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1 Creating Knowledge Creating Knowledge Conducting Meaningful Research G. Peter Wilson Boston College American Accounting Association 2012 New Faculty.

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Presentation on theme: "1 Creating Knowledge Creating Knowledge Conducting Meaningful Research G. Peter Wilson Boston College American Accounting Association 2012 New Faculty."— Presentation transcript:

1 1 Creating Knowledge Creating Knowledge Conducting Meaningful Research G. Peter Wilson Boston College American Accounting Association 2012 New Faculty Consortium February 3, 2012 Slides posted at

2 2 Creating Knowledge Creating Knowledge Conducting Meaningful Research Assignment I have requested persons in charge of the Consortia this year to consider offering sessions on long-term scholarly development. My hope is that this will marginally shift the emphasis away from what is needed to get tenure towards how a young person develops scholarly interests into a sustainable path for success in substantive research and teaching experiences. Seeds of Innovation in Accounting Scholarship, Page 16, Greg Waymire

3 3 Creating Knowledge Creating Knowledge Conducting Meaningful Research To whom? AAA Committee? Journal Editors? P&T Committee? You? External Rewards Internal Rewards   Influenced by widely accepted paradigms   Determine your professional stature   Determine whether you feed your family   Satisfy your intellectual curiosity   Inspire path breaking research   Noble

4 4 Creating Knowledge Creating Knowledge Conducting Meaningful Research   Is anyone in the audience willing to tell their dean or provost that their not doing meaningful research?   Does anyone believe their research is as meaningful as my (non-accounting) benchmarks:   Fischer Black & Myron Scholes – finance   Ronald Coase – economics   Charles Darwin – naturalist   Richard Feynman – physics   Robert Langer – physics   Auguste Rodin – sculpture   Monty Roberts – horse training Rhetorical Questions

5 5 Creating Knowledge Creating Knowledge Conducting Research that is More Meaningful Tip 1 Know when research is meaningful to you: What are key attributes of good and bad research? The depth of your answers will likely evolve as you gain experience and insights from others.

6 6 Creating Knowledge Creating Knowledge Conducting Research that is More Meaningful Example: What’s meaningful to me?   Research is meaningful to the extent it solves a significant problem, discovers or creates something that makes the world a better place to live, or changes the way we think about pervasive and important phenomena by structuring it through theory, empirics, or description.   Research is bad when it uses theory, data, or both to rigorously establish the obvious.   Statistically insignificant results about significant issues that result from powerful tests should be valued more than significant results about insignificant issues.

7 7 X Tip 2 Creating Knowledge Creating Knowledge Conducting Research that is More Meaningful Know the tradeoffs you are willing to make: To what extent are you willing to sacrifice external rewards to pursue research you deem meaningful? External Rewards Research Meaningful To You High Low HighLow X Ideal location X Starting location for many articles ultimately deemed ideal

8 8 Creating Knowledge Creating Knowledge Conducting Research that is More Meaningful Have the courage to be different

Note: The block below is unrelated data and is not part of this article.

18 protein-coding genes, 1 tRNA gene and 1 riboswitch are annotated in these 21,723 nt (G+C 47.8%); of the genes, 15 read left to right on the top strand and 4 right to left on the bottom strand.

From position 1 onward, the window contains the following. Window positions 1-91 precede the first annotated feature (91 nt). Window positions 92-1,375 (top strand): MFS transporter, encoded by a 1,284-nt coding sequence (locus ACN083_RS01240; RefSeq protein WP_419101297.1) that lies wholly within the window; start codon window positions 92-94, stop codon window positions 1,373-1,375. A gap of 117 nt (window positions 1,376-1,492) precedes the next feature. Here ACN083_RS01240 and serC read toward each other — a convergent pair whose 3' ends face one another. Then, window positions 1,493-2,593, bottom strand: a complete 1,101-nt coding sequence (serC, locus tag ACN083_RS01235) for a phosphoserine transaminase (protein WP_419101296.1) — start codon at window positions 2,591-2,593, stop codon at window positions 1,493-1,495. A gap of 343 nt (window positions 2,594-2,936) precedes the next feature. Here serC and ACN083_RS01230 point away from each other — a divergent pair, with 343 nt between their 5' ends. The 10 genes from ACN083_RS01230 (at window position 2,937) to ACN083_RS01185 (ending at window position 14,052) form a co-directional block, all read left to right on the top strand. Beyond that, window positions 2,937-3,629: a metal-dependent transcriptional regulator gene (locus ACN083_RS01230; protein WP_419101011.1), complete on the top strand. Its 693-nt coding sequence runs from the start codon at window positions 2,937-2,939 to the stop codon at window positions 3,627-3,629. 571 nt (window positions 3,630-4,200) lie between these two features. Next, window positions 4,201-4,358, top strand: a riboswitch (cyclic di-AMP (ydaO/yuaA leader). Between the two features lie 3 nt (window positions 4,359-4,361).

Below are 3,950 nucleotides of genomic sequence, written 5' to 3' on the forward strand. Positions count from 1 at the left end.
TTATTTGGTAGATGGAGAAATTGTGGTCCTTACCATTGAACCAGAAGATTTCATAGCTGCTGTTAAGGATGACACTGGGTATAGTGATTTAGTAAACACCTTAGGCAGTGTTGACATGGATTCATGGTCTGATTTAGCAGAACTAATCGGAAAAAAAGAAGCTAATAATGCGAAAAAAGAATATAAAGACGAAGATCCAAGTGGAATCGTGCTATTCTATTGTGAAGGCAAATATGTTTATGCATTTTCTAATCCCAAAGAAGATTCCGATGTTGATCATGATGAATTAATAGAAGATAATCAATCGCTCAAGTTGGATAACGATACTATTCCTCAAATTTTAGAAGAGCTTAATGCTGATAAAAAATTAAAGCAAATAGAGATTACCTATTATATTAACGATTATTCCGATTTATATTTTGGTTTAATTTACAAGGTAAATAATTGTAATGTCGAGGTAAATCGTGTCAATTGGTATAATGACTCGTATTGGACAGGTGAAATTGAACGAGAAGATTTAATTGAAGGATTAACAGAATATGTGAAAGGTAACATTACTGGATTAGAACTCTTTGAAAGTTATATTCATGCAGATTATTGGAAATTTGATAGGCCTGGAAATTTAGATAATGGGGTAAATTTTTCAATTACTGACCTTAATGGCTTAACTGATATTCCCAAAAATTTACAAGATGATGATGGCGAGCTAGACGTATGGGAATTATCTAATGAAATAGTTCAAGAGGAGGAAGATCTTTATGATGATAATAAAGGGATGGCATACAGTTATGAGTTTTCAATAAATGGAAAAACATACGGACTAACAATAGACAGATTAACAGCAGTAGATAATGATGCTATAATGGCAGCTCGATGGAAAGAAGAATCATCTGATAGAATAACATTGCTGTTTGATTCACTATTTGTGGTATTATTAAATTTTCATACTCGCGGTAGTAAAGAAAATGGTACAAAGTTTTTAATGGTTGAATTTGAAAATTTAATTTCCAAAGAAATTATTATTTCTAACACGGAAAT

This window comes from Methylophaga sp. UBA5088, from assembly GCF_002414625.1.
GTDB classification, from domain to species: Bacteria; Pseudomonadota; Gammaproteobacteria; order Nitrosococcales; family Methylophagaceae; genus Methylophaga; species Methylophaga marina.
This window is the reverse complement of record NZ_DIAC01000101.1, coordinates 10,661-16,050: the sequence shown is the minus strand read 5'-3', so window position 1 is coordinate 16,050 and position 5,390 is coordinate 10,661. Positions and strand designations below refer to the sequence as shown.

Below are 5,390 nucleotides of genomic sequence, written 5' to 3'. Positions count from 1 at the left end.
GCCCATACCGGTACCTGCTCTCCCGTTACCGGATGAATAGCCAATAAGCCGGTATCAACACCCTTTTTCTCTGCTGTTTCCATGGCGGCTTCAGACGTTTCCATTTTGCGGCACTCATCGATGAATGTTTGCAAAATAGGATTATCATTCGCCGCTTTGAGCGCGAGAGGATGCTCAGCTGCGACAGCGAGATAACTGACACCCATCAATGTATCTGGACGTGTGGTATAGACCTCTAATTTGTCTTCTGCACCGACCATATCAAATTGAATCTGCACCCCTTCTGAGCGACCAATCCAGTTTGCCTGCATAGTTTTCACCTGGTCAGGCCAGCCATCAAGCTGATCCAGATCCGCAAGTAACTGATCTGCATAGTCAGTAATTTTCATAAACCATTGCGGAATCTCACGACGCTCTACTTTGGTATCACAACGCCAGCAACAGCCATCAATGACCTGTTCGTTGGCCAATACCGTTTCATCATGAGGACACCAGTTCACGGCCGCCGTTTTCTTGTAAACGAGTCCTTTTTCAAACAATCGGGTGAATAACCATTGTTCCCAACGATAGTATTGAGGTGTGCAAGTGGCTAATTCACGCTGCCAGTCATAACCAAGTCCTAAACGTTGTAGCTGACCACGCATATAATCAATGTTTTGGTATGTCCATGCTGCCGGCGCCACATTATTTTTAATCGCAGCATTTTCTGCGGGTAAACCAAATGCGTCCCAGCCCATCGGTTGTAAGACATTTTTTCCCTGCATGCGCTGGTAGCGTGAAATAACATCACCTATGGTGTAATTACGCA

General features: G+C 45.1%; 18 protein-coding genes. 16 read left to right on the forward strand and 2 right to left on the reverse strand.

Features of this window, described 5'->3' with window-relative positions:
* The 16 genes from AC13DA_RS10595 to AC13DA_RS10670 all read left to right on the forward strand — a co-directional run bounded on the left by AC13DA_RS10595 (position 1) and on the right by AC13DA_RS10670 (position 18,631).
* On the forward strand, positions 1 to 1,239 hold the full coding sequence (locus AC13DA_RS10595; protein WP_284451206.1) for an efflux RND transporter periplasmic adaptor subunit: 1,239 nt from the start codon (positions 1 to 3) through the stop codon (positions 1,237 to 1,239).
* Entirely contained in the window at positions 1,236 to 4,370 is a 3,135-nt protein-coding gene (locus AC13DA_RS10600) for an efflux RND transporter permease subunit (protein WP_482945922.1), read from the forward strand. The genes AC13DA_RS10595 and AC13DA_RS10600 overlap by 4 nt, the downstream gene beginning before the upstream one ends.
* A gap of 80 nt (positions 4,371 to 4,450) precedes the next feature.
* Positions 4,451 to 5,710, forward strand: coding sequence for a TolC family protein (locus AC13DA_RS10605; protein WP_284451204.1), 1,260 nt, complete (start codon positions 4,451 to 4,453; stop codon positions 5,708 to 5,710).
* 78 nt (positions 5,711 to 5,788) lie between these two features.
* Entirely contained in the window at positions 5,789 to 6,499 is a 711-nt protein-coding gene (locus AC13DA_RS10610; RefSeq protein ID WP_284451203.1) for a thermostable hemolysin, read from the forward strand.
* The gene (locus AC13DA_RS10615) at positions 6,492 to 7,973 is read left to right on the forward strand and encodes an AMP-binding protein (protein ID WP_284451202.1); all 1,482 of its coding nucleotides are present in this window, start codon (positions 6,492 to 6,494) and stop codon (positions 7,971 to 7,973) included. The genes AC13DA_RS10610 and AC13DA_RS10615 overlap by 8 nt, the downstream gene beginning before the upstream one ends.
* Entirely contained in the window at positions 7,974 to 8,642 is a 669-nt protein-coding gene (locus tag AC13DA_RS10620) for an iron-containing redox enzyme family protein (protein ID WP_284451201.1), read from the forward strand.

9 9 Creating Knowledge Creating Knowledge Conducting Research that is More Meaningful What distinguishes them?   What they want to know – the knowledge they seek.   Why they want to know these things – their inspiration.   Where they look for them – their playgrounds.   How they look for them – their journeys.   How they picked their parents – their biggest decision.

10 10 Creating Knowledge Creating Knowledge Conducting Research that is More Meaningful Average four year old   Why?   Why not?   Which of these things is different from the others? Sesame Street Average dean   Will it affect rankings?   Will it offend anyone? Average student   Will it be on the exam?   What’s the answer? Average publisher   Will it sell? Average professor   Will it get published?   Will it get cited?   Will it affect ratings? Our questions reveal what we want to know

11 11 Creating Knowledge Creating Knowledge Conducting Research that is More Meaningful Conclusions   An average four year old has the closest research mindset to my benchmark researchers.   Perhaps we should think twice before we accuse our students of chasing after grades rather than learning.

12 12 Creating Knowledge Creating Knowledge Conducting Research that is More Meaningful Favorite Benchmarks   Fisher Black & Myron Scholes   Ronald Coase   Charles Darwin   Richard Feynman   Robert Langer   Auguste Rodin   Monty Roberts   Average four-year old Tip 3 Learn from four-year olds Be passionately curious about things you observe Seek understanding rather than good grades Behave the way you wish your students would behave Play the Sesame Street game Which of these things are different from the others? How and why do they differ?

13 13 Creating Knowledge Creating Knowledge Conducting Research that is More Meaningful Tip 4 Develop the core competencies of highly successful scholars Scholars who are highly successful at teaching, research and consulting have two key attributes: Creative Persuasive The key to acquiring these attributes is to make three core competencies associated with three circles as big as possible. Favorite Benchmarks   Fisher Black & Myron Scholes   Ronald Coase   Charles Darwin   Richard Feynman   Robert Langer   Auguste Rodin   Monty Roberts

14 14 Creating Knowledge Creating Knowledge Conducting Research that is More Meaningful Real Phenomena Relationship Skills Structuring Expertise Persuasive & Creative Core Competencies of Highly Successful Scholars